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He was one of the longest reigning monarchs in history, sitting on the Imperial throne for nearly 68 years. He ascended to the throne during a time of revolution and his reign ended during a time of global war. And on this day 100 years ago, he died in a time of crisis for his empire. I’m speaking of none other than the Emperor of Austria-Hungary, Franz Josef. I’m Indy Neidell; welcome to a Great War bio special episode about Emperor Franz Josef. Erzherzog Franz Josef Karl von Österreich, Archduke Franz Josef Karl of Austria, was born August 18th, 1830. He came to power in a time of great political turmoil. The February revolution in France in 1848 that would see Napoleon III become first President, then Emperor there, was just the beginning of the civilian unrest that turned to open revolution throughout Europe. In Austria-Hungary, Emperor Ferdinand would stand on his balcony and watch the masses marching toward his palace. Ferdinand was a weak monarch, and his Minister-President Felix zu Schwarzenberg, the 6th of the year, persuaded him to abdicate in favor of his nephew, Franz Josef. I’m not going to go in to detail on the 1848 actions here and the fall of Metternich, but your homework is to look it up, because it’s good to know. On December 2, 1848, the 18-year-old Franz Josef became Emperor of Austria, King of Bohemia, and King of Croatia. The violent revolt at his doorstep had convinced the young Emperor that the military would be the key to his empire’s continued existence. And that empire was consolidated into a centralized state with the March 1849 constitution and the help of the Russian army to quell rebellion in Hungary. Over the first part of his reign, Franz Josef hoped to invigorate his monarchy with a reactionary approach, centralizing power in Vienna, though this antagonized the elite in Poland and Hungary. After his defeat at the hands of the French at the Battle of Solferino in 1859, he gradually realized that his neo-absolutism, though strong theoretically, would not secure the political and financial support of the elite in a multi-national empire. He opened negotiations with Hungary, the most powerful and most disgruntled ally about a new constitution that would see fruition in 1867, giving Hungary special status in the now Austro-Hungarian Empire. In return the Hungarian parliament offered Franz Joseph the crown of Hungary, which they had denied him before in 1848. From this point on he opened his arms to his people in the east with the motto “viribus unitis”, with united forces, and perhaps nowhere displayed this more then during his famous Kaiserreise in 1880 through Poland and Galicia. By allowing political power to flow from Vienna to the provinces and freeing Polish culture he transformed the dissatisfied Polish into ardent patriots. He also gave the large Jewish population full citizens’ rights and acknowledged them publicly. I do have to point out though, that when ethnic Romanians in Transylvania petitioned for political power alongside that of the minority Hungarian population there, he turned a deaf ear to them. But he was generally quite well-loved. “Knightly and at the same time impressive as a courteous personage, the adored monarch has awakened in the hearts of all his subjects true patriotic inspiration, from which arises true love of throne and monarchy, promising to bring forth at each moment the most beautiful fruit of unshaken submissive loyalty.” In terms of his personal life, in 1852 he had traveled to Berlin partly to find a wife, partly to built stronger ties with the northern German states. Both failed due to Prussian influence. He would marry Elisabeth from Bavaria, known as “Sissi”, and though the marriage was not unhappy, it was distant. Elisabeth hated the stiff nature of the Austrian court, while Franz Josef was devoted to his duties. He believed it to be his God given duty to run the empire. He awoke each day at 4 AM to attend to affairs of state. Though he did meddle in all those affairs, he was never really a despot. He would never be ironhanded like the Russian Tsars, but he would also never identify himself with the Germanic people of his empire like, say, Kaiser Wilhelm. It wasn’t other monarchs, though, that were most dangerous to the Austrian state back then, though, but rather future German Chancellor Otto von Bismarck - at the time Prussian Minister President and Foreign Minister. Bismarck saw that in a coming German Empire, the multi-cultural Austria-Hungary had no place and Prussian dominance had to be established, if need be on the battlefield. Even after losing to the French, Franz Josef felt his army could go toe to toe with Prussia, but its lack of modernization in terms of weapons and tactics showed on the battlefield at Königgrätz in 1866. This ended the seven-week war between Austria and Prussia and resulted in Austria losing Venetia, but also its voice in the Deutsche Bund, the German Confederation created in 1815. Franz Josef was now cut off from German politics. Many of his generals urged revenge, perhaps through an alliance with France, and timing certainly suggested that as France and Prussia headed for war in 1870, but he did not want another “brotherly” war, and Franz Josef detested Napoleon III. You can decide for yourself if this was a missed opportunity or not, but you can see how one person sets the course for an empire. But this was the thing; Franz Josef’s empire didn’t have many friends. France or Britain might have been a viable partner, since Austria had no intercontinental colonial aspirations, but Franz Josef was looking to the Balkans, which was growing to be quite the tinderbox. The Austrian occupation of Bosnia-Herzegovina in 1878 provoked a lot of anti-Austrian sentiment down there, which Russia was happy to exploit, and over the last couple of decades of the 19th century, Austria ended up growing more and more dependent on what was now the German Empire as its ally. And Franz Josef grew more fatalistic in outlook. Much of this stemmed from disasters in his personal life. Over the years his daughter died, his mother died, his two brothers died. A huge tragedy was the suicide of his son and heir to the throne Rudolf in 1889, and then Elizabeth was murdered by an Italian anarchist. Franz Josef, though he loved his son, had hated his son’s liberal policies, and Rudolf’s successor as heir to the throne, Archduke Franz Ferdinand, declared himself the strongest opposition to the emperor, and Franz Josef became increasingly isolated. By the time of Franz Ferdinand’s assassination and the July Crisis in 1914, the old emperor had no one to rely on but the voices of his military high command, particularly his Chief of Staff Franz Conrad von Hötzendorf, who had repeatedly urged him to wage war in the Balkans. By repeatedly, I mean dozens of times. He still wasn’t goaded into war with Serbia, though, and only issued his ultimatum to Serbia after he was personally convinced that other nations would not intervene. He was way wrong about that. He felt that he was going to war not in anger, but what he saw was Austria’s rightful place in the world. During the war, he left military decisions to his general staff. What he did was endorse war funds and work to help war widows, orphans, the hungry, and the homeless. As long as he lived, he was the public symbol of the unity of the Empire, and his soldiers had a common beloved father figure. In fact, many soldiers from various ethnicities of the empire, Polish, Hungarian, Ruthenian, and so forth, still felt that they owed their rights to him, and many identified loyally to the Empire with loyalty to Franz Josef. It was an enormous blow to the nation and the war effort when he died November 21st, 1916, aged 86, of pneumonia of the right lung. He was very much a man of the 19th century, and it’s not a stretch to say that his policies and visions did not really have a place in the world of the 20th century. He saw his power as Divine Right, and hated political innovations and more modern liberal ideas. He was no politician, but he did love his people and wished only to preserve his empire, which had been deeply scarred by the events of his youth. However, he couldn’t compete with Bismarck’s genius and he was unwilling to drag his country out of its political isolation, which led to its eventual dependence on Germany as its major ally, his personal dependence on his military leaders, and the events that culminated in the First World War.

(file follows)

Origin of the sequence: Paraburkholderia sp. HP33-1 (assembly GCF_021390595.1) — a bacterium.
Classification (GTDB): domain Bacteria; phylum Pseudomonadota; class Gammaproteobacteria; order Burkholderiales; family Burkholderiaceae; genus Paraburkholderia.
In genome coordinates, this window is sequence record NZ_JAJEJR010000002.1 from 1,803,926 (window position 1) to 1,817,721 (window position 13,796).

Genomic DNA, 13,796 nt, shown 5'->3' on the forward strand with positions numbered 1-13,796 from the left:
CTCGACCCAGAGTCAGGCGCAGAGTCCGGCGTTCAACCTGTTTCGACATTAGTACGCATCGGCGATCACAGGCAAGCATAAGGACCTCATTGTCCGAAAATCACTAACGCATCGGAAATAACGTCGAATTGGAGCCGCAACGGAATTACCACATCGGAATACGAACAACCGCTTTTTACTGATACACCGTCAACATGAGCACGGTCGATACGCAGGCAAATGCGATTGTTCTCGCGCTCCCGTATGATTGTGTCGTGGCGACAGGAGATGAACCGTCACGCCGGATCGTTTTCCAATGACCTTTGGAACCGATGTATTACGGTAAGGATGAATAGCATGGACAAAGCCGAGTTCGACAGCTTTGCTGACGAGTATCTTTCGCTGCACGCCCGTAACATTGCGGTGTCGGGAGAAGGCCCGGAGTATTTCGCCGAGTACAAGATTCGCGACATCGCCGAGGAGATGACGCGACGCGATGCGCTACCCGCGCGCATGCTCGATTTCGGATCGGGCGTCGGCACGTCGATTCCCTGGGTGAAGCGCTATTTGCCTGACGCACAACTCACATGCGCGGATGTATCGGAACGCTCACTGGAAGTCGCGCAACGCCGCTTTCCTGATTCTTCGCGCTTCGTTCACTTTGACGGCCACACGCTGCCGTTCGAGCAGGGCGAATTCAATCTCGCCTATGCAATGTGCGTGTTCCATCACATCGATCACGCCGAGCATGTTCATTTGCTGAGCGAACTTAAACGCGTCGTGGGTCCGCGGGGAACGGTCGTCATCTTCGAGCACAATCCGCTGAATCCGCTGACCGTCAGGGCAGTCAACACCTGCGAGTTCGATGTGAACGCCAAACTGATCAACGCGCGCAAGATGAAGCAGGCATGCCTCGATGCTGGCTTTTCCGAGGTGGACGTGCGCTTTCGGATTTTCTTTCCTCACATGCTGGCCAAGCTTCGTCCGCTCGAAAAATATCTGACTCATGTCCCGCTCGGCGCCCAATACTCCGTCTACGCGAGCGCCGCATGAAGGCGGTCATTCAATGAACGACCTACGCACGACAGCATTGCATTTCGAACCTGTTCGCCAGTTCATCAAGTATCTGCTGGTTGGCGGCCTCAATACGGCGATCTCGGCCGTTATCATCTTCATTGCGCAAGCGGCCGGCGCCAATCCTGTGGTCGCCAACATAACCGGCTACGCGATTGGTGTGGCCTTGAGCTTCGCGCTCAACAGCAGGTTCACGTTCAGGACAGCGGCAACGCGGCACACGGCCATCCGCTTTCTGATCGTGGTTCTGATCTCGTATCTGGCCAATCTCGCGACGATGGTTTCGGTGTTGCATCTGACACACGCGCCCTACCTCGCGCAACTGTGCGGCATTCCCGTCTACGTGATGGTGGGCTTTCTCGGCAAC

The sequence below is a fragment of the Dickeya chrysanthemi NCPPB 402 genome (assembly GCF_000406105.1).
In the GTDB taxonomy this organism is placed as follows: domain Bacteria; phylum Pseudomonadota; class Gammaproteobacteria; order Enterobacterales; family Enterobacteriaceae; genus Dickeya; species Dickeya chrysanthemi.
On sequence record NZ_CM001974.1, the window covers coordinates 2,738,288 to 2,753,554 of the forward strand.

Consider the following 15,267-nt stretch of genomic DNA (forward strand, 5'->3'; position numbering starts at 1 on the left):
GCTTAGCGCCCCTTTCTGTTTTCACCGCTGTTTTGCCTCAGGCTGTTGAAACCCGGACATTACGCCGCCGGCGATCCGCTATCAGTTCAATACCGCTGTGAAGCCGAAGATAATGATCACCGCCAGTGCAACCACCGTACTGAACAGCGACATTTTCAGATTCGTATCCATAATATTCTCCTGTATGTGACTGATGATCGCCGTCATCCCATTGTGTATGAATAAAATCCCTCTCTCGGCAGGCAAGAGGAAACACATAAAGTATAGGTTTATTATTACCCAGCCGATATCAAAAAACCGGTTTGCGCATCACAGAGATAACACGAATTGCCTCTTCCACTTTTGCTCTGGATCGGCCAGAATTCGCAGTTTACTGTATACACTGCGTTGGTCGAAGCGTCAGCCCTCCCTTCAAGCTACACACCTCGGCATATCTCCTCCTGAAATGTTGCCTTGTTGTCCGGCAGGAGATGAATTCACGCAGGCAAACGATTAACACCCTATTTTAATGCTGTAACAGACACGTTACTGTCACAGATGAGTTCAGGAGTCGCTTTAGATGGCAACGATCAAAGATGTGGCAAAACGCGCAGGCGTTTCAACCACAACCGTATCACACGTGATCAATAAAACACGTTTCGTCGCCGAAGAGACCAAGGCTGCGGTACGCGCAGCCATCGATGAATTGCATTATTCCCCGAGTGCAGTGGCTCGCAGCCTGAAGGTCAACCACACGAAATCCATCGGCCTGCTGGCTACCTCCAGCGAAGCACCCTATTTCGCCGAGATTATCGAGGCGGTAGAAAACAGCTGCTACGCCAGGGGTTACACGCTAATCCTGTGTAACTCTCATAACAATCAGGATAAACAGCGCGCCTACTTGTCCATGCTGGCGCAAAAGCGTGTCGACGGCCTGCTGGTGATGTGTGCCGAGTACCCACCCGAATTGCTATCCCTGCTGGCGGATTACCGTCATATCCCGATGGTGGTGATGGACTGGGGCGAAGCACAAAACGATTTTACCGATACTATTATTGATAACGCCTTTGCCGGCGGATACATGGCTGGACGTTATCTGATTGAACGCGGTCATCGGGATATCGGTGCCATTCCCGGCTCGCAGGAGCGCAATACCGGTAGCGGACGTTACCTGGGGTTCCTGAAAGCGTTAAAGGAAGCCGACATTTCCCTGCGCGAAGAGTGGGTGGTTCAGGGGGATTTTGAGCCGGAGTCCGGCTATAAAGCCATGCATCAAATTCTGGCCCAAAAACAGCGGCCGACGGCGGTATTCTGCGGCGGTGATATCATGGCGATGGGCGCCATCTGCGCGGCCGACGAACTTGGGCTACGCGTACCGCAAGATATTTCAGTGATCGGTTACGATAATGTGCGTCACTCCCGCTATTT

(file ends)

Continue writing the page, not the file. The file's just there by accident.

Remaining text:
Early life